The Wear In debate is wearing us out

The debate around impact of repeated ad exposure is always in season – some argue it can lead to ‘Wear Out’ while others claim repeated ad exposure leads to improved enjoyment of the creative over time: ‘Wear In’. We unpack these dynamics to uncover a new perspective.
26 April 2024
wear in

Associate Director, Research Solutions

Kantar has ~20 years’ experience tracking ads in-market, and over time we’ve found that creative and advertising agencies variously argue two points:

─ Advertising Wear Out is to be expected over time, suggesting a need for new adverts 
─ As advertising wears in, audiences enjoy the advert more and ‘get it’ better 

While agencies may rally behind their own opinions, Kantar’s ad tracking data holds an evidence-based perspective. At the outset, let’s lock in the definitions, so we’re all on the same advertising page: 

Wear Out is the negative effect of repeated exposure
Wear In is the positive effect of seeing an ad repeatedly or frequently

So what do we actually know about Wear Out and Wear In? 

1. Not all ads wear out with repeated exposure. Being ‘fed up’ with an ad (or tired of seeing it) can happen regardless of how many times an ad has been seen. When we plotted Frequency scores against ‘Fed Up’ scores, the best-fit line remained flat; i.e. regardless of how many times an ad is seen, ‘Fed Up’ scores do not tend to increase (Chart 1, total of 1582 tracked ads in 3 markets).

wear in

2. Being ‘fed up’ with an ad does not necessarily lead to reduced enjoyment. People can still enjoy an ad that they are tired of seeing. We know this because we looked at the correlation of Enjoyment vs ‘Fed Up’ scores and saw no relationship between these metrics (based on a total of 1645 tracked ads in 3 markets).

3. True Wear Out of creative quality is rare. We found no evidence of creative Wear Out of TV ads in our ad tracking database across several diagnostics (such as Enjoyment, Involvement, Branding and Persuasion). However, digital ads tend to get higher ‘fed up' scores and have a higher likelihood of a dip in enjoyment, particularly in the second burst. 

4. Seeing an ad repeatedly does not improve enjoyment. Creative effectiveness (measured by enjoyability of the ad) does not necessarily improve over time – in other words, an ad does not ‘Wear In’ over time and is not likely to be enjoyed more. We saw in our data that no matter how many times an ad has been seen, the Enjoyment score tended to remain the same (analysis based on a total of 1706 tracked ads in 3 markets).  

These findings suggest that there are different dynamics at play when it comes to understanding Wear Out and Wear In: Media Saturation and Creative Quality.

Media Saturation: We are tracking an increasing number of digital ads across our clients’ tracking programs, confirming the “always-on” nature of the war for consumers’ attention. Using the same creative (particularly video ads) across different media can deliver the multiplier effect, but when there is high frequency involved across all channels, it can be seen as too repetitive and build irritation. An important learning from our work with creative optimisation and media tracking is to tailor creative to the media context while focusing on elements of campaign cohesion.

Creative Quality:  Our database also shows that Wear Out is not inevitable. There is no evidence to support the notion that over long runs of an ad, its performance ‘runs out’. Strong ads can continue to deliver creative ROI over the long term, if they are allowed to run. In fact, we have found repeatedly that strong ads build brand predisposition, so it is key to only launch an ad when the creative quality is optimal.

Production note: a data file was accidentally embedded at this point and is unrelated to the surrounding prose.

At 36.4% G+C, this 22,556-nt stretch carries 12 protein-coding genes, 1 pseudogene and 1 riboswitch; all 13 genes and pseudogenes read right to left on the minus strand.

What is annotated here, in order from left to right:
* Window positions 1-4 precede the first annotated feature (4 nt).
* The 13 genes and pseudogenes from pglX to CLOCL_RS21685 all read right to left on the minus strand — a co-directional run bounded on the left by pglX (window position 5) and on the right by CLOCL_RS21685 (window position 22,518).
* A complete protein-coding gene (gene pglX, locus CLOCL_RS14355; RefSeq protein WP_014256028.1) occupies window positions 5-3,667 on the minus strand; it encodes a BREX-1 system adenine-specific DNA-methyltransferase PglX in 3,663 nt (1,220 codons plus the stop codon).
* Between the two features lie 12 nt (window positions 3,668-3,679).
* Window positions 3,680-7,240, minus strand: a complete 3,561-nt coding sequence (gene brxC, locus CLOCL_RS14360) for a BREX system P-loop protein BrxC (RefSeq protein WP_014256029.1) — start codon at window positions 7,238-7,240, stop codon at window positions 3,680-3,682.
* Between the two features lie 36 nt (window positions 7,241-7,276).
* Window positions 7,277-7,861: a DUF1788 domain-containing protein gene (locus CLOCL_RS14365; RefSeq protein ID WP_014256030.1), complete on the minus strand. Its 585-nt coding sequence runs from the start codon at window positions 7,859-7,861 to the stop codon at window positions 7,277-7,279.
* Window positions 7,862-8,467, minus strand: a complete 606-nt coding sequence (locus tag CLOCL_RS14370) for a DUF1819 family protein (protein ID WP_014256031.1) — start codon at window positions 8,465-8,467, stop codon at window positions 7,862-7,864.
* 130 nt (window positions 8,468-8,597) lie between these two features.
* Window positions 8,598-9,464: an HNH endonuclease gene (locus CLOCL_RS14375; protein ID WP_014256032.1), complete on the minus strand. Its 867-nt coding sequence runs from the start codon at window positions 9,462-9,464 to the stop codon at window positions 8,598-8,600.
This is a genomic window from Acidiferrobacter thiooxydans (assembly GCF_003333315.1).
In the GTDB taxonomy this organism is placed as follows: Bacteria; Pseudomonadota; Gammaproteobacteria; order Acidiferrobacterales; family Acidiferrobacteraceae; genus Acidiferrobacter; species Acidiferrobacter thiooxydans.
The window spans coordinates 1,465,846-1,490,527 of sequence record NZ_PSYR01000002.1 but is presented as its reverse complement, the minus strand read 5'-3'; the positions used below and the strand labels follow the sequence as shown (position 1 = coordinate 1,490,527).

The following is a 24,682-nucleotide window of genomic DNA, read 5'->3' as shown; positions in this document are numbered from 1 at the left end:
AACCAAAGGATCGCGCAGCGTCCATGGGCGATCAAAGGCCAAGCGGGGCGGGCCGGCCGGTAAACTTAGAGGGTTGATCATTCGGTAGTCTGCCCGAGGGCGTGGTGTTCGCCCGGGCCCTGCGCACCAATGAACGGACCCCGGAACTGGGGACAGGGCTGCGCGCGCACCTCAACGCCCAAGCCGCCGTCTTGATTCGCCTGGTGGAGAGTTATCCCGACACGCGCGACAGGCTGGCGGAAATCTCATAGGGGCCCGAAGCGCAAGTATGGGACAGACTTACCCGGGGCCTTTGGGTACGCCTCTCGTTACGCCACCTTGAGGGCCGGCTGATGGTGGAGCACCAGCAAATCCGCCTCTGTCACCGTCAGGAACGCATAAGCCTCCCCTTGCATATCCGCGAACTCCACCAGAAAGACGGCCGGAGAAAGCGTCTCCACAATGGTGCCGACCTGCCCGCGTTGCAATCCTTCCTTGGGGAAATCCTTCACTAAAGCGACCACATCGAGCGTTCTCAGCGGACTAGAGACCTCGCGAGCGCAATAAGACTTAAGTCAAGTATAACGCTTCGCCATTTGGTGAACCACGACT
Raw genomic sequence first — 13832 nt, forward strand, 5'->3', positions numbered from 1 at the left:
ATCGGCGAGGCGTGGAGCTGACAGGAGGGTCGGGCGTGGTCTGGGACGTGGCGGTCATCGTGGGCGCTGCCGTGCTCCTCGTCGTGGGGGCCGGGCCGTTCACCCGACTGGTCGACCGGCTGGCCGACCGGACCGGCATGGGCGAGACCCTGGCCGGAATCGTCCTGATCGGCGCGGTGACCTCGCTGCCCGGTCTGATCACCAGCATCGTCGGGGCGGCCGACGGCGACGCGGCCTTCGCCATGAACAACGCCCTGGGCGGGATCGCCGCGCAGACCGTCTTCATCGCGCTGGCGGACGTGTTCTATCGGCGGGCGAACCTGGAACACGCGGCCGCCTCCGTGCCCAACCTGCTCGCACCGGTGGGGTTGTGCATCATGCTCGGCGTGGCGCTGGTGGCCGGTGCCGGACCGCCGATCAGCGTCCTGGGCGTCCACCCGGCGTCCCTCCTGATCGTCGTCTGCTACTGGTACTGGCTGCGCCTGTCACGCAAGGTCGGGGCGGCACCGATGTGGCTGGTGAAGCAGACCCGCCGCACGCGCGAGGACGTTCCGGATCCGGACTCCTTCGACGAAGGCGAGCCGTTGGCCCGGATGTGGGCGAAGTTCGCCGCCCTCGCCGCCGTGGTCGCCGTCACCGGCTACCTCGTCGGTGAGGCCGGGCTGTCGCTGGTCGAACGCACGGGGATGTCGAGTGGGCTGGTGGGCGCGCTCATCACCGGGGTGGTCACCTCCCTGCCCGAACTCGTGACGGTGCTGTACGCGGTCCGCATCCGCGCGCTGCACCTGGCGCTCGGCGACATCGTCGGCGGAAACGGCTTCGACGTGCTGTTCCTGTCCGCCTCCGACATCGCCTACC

So if true Wear Out is rare, and Wear In is a myth used to let poor quality creative on air, then what does repeated exposure actually do?

Ultimately, repeated ad exposure is necessary to create memories strongly linked with brands and helps build predisposition (equity) for them. When we plot Frequency scores against our key in-market effectiveness measure (Executional Branded Memorability) we see a strong positive correlation (Chart 2, based on a total of 1292 tracked ads in 3 markets). This tells us that repeated exposure plays a key role in building branded memorability and hence predisposition.

wear in

In summary, repeated exposure doesn't necessarily lead to Wear Out or Wear In. Rather, the chief benefit of repeated exposure (within reasonable bounds) is to create long-term advertising memories that build the brand and heightens brand impact in market. 


We’ve learnt that…   So what?
 …Repeated exposure of the creative does not necessarily cause Wear Out  Wear Out is not inevitable, other factors such as media saturation and / or poor creative quality can trigger Wear Out.
 …Wear Out does not necessarily lead to reduced enjoyment  People can still enjoy an ad even if they’re tired of it, so consider multiple perspectives before taking a creative asset off air.
 …Repeated exposure does not lead to Wear In (improved enjoyment)  Marketers cannot simply rely on repeated exposure to improve enjoyment of the creative over time, a creative asset needs to start off strong to guarantee longevity. 


How can you identify and manage Wear Out?

Marketers need to be careful about flighting an ad with poor creative quality, and effectively manage media saturation. To guide campaign decisions post-launch, look for warning signs of poor in-market effectiveness in ad tracking results, e.g. are people getting tired of seeing ad, enjoying it less, or engaging in a negative way with the ad. Kantar’s BrandCampaign can help you do this in a matter of days, instead of weeks. 

Learn more about tracking effectiveness of your ads in-market.  
Creative mix optimisation | Kantar Marketplace

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